Billy: Please don’t tell me you’re gonna spout some BS about $1.3 billion in road construction being some kind of stimulus for the Arkansas economy and it will create jobs and all that while making our roads better.
MT: OK, I won’t tell you that I do believe the road improvement plan will prove a benefit for Arkansas’ economy and infrastructure. Do I like the idea of an increased sales tax? No, but I do like the idea of tax money being used to pay for real infrastructure growth and then coming off the books when the bonds are paid off.
Billy: You know, you used to be a good conservative Republican, and then you got all that journalism stuff in your head and now you don’t see straight.
MT: If by “journalism stuff” you mean that I try to better understand that no solution is perfect and that I weigh the pros and cons before developing an opinion instead of just adopting a knee-jerk reaction that fits a narrow political orthodoxy, then, yes, I don’t see so straight.
Billy: Really? I mean, what the f&#@ is an orthodoxy? You know, I realize you run around in Northwest Arkansas and Fort Smith, but they ain’t really big cities, so quit acting like you’re all big city.
MT: You don’t have to be big city to refuse to buy into the false choices the political parties and their spin doctors try to force down our throats.
Billy: Maybe so, but I think you media types get all caught up in trying to see both sides of a story that over time you don’t have any political principles. Remember, my daddy said the best place to get run over is in the middle of the road, and you spend too much time in the middle of the political road.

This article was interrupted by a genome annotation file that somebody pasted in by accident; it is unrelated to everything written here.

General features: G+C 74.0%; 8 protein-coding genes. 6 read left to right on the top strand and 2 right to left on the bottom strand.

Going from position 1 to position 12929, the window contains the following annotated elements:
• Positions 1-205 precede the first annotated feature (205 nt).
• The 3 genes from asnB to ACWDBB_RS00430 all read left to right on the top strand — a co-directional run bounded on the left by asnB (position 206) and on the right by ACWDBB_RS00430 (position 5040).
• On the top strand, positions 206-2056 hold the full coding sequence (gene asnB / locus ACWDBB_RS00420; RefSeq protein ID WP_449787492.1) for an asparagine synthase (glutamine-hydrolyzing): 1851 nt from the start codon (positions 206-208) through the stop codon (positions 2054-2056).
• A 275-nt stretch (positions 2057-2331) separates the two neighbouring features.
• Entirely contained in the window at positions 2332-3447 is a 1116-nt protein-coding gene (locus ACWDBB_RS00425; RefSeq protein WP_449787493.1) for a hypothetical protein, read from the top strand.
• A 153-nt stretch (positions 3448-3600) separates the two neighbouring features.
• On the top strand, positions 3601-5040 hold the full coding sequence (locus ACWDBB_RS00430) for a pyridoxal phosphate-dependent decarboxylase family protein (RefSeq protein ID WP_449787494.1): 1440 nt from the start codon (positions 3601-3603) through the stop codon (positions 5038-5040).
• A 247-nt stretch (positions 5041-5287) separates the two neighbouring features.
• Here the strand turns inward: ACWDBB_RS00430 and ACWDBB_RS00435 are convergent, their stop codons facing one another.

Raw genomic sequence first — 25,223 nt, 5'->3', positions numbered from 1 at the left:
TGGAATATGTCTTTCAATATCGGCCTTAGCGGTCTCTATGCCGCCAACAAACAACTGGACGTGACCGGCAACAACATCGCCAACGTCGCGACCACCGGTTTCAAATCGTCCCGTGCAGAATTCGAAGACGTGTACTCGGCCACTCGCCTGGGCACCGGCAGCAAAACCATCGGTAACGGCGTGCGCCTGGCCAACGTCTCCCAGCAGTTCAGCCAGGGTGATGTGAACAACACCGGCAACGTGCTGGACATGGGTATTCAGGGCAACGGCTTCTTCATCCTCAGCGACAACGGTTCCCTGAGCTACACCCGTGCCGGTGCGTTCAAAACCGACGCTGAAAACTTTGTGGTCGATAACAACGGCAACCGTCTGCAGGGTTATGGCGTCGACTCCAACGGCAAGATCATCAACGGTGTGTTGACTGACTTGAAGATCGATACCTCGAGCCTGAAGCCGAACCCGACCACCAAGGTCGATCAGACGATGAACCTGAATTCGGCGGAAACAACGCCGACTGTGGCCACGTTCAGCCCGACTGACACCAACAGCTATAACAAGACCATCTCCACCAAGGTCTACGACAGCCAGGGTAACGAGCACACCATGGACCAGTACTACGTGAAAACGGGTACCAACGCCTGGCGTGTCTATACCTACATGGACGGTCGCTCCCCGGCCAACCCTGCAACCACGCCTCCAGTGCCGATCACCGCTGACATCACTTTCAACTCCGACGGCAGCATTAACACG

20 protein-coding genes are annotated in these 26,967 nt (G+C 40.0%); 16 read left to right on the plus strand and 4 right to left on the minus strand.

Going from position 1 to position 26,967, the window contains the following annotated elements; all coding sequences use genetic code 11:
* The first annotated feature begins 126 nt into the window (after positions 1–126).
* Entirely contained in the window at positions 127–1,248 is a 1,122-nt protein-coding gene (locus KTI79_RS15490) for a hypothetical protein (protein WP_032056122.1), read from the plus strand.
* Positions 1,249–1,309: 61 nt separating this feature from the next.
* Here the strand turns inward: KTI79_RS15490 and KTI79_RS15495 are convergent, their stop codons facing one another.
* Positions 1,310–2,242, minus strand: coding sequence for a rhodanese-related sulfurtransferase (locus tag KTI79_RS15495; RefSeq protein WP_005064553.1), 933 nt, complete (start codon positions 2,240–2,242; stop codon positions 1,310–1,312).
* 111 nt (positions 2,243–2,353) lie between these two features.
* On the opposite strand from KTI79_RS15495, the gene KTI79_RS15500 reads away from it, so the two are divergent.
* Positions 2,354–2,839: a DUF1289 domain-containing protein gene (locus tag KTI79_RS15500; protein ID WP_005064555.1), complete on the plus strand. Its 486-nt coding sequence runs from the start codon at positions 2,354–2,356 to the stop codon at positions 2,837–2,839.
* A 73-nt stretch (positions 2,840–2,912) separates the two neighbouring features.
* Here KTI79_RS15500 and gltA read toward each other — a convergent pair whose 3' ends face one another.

MT: OK, Billy, let’s move on. You wanna hear about the other ballot items?
Billy: There’s more!
MT: Yep. There is a proposal to legalize medical marijuana for certain chronic conditions, and a proposal that would raise the severance tax on natural gas production. Unfortunately it looks like a proposal to impose stricter ethics rules on Arkansas politicians will not have enough signatures.
Billy: If I know you, you’re probably all for the medical marijuana thing.
MT: Not necessarily. I haven’t looked close enough at the ballot language, so
Billy: But you’ve told me before that marijuana should be legalized, taxed and regulated. You’ve said it’s no worse a drug than nicotine or alcohol.
MT: True, and, in fact, an argument could be made that it’s less dangerous than alcohol and nicotine. But we have to be careful about how we constitutionally change laws that deal with a drug considered illegal by the federal government.
Billy: OK, Mr. Middle-of-the-road, I hope you believe your own BS, because I don’t. And before you go off on your libertarian rant about marijuana laws, let’s talk about this severance tax thing.
MT: Sheffield Nelson, a former natural gas utility executive, wants to raise the severance tax to 7%, and limit exceptions for payment of the tax.
Billy: Is he crazy? Look, I don’t really follow much in terms of the economy and stuff, but even I know that raising the tax on natural gas right now would run a bunch of folks out of Arkansas. Heck, they’re already leaving for places where they can also drill for some oil.
MT: Wow. Billy, I think we’ve found something on which we can agree. This severance tax thing is dumb and Nelson is crazy. When this country moves to more widespread use of natural gas and the commodity price increases and demand forces more consistent production, THEN we talk about raising the severance tax.
Billy: See, you can take a principled stand on something. There may be hope for you yet.
MT: Goodnight, Billy.